The Dr of Violin: Dwaram Venkataswamy Naidu
Naidu was a preeminent figure in the world of Carnatic music. His was a rare combination of aesthetic grace, technical excellence, rhythmic accuracy and enthralling melody. When he wielded his bow, every swara, every gamaka and every sangathi acquired superb aesthetic radiance and melodic charm, for he was the personification of infinitude of knowledge of pristine purity in Carnatic music and its tradition.
His recitals were always refreshing. His mastery over the amplitude, frequency, vibrating stress, the control that he exercised over his bowing technique, and the ease with which he used to play on the finger-board, all cumulatively made listening to his music just ever-delightful. When compositions such as “Raghuvamsa Dudhambudhichandra” in kadanakuthalam, “Sarasarasamaraikasoora” in Kuntalavarali flowed from his violin, its lyricism and emotion melted audiences’ hearts and transported them to a different world—a world of sheer beauty and bliss. His expansive tanam in the Ghanaragapanchakam was always a pure delight to listen to.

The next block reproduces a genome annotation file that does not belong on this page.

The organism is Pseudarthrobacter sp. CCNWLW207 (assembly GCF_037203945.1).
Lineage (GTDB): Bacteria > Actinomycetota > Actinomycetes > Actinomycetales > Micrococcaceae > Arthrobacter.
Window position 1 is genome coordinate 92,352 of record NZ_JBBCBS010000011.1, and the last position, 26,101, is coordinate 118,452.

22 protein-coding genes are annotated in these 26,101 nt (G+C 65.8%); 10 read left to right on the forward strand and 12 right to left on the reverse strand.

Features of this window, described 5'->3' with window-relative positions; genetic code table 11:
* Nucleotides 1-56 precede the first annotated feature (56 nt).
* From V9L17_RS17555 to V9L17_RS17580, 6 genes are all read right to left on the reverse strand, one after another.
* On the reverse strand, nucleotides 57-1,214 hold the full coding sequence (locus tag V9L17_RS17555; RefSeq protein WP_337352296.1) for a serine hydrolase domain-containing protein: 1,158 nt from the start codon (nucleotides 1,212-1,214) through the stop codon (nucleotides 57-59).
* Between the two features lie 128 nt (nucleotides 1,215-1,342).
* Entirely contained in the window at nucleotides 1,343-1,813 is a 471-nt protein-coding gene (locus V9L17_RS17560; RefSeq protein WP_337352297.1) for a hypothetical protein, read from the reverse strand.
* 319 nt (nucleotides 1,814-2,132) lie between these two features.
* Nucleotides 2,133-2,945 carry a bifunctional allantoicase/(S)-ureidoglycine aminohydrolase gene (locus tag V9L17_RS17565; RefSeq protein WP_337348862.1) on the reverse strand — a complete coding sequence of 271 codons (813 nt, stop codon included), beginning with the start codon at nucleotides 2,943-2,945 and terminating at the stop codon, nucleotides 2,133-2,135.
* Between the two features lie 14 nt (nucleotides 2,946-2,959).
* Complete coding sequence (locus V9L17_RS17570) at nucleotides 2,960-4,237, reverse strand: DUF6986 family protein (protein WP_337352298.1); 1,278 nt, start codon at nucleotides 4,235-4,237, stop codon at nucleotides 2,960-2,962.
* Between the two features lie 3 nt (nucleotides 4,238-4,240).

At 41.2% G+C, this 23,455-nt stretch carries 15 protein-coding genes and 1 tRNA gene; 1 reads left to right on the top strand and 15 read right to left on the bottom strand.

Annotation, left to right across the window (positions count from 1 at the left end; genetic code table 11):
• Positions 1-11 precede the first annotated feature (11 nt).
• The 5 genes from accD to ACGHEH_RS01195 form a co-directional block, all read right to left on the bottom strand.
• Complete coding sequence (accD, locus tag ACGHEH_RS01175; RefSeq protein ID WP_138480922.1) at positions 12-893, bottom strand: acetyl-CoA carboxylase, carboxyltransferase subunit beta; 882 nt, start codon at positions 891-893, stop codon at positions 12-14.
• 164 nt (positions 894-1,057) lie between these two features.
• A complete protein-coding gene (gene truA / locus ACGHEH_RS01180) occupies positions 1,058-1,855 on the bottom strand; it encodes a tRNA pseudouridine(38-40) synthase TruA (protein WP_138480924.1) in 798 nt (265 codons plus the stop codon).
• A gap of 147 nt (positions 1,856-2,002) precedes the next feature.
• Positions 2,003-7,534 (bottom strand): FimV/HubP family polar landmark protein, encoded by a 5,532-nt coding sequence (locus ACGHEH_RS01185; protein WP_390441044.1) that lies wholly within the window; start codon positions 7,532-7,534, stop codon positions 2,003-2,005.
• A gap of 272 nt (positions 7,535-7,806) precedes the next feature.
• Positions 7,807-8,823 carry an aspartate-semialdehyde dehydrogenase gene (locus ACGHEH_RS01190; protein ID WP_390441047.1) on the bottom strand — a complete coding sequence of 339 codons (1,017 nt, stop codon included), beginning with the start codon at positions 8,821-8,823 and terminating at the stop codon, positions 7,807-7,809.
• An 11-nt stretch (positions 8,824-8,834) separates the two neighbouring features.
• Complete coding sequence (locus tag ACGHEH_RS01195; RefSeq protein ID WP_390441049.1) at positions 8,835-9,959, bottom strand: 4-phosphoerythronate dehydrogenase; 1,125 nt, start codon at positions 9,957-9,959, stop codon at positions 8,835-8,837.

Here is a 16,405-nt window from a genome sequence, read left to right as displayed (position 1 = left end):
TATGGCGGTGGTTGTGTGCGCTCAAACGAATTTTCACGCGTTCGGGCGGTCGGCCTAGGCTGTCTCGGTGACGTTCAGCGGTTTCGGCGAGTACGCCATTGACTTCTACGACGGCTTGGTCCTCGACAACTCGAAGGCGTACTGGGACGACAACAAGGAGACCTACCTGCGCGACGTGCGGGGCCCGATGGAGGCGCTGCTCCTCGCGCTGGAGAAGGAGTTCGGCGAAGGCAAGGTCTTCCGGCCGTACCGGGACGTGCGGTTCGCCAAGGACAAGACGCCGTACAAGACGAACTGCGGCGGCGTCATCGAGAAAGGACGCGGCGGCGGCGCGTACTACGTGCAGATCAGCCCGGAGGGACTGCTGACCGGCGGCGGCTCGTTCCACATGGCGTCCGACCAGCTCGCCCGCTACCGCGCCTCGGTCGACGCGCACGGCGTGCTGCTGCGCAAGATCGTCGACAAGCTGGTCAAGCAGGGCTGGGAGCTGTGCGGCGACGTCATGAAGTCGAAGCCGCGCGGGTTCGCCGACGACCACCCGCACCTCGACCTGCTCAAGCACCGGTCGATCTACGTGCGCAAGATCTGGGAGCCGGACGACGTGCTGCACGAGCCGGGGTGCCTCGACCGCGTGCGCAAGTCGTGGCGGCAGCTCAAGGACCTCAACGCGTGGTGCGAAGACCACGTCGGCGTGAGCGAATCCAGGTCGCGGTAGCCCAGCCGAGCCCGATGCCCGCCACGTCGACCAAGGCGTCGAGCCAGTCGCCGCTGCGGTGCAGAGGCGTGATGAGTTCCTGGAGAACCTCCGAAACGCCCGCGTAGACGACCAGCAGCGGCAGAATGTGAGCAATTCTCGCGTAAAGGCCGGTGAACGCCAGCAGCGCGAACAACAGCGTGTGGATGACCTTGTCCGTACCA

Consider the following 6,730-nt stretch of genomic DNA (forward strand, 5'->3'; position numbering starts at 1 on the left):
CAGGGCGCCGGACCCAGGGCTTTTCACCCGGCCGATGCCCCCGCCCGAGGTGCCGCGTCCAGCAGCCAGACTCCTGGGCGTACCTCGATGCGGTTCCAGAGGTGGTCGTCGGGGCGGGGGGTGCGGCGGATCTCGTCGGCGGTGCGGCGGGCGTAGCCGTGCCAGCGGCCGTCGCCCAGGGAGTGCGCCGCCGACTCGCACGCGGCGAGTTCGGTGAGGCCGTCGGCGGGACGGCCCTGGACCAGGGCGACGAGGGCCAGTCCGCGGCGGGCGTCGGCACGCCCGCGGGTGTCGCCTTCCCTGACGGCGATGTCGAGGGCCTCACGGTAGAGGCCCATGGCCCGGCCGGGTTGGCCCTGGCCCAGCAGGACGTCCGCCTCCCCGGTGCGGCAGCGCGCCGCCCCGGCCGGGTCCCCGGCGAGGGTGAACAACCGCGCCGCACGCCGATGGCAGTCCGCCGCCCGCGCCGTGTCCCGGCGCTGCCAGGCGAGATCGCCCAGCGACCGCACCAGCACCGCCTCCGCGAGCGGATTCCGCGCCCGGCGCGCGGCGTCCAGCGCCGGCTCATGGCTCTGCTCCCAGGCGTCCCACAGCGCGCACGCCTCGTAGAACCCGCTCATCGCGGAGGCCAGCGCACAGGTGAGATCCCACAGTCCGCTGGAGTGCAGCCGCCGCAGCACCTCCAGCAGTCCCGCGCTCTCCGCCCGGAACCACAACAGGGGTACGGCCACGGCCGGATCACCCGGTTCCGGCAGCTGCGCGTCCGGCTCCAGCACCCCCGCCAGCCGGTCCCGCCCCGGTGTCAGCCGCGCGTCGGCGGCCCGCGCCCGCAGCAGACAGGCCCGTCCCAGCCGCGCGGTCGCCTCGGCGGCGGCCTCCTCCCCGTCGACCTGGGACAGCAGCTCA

Naidu had a unique style of his own—its pronounced distinctiveness made listening to his charming solo-performances a greater experience in itself than even listening to his accompaniment to vocal artistes of eminence. It was his inborn skill, ardent practice, and profound devotion to music that had enriched his musical communion with the audience, making it an enchantment far greater than sensuous delight. He had the unique habit of putting his bow down at the end of each performance and having a hearty laugh—rasikatha at its full flow.
Naidu was a thorough gentleman—inoffensive in speech and graceful in mannerisms. He was a man of few wants. Had disciplined himself with a Miltonic severity. To his pupils, he was a friend, philosopher and guide.
The Madras Music Academy honored this Paripoorna Nadayogi with its “Sangeeta Kalanidhi” title in 1941. In 1950, he was the first musician to receive the honorary doctorate degree of Kala Prapoorna from the Andhra University. He was, in the words of Rajaji, a gift of Goddess Saraswati to the Indian people.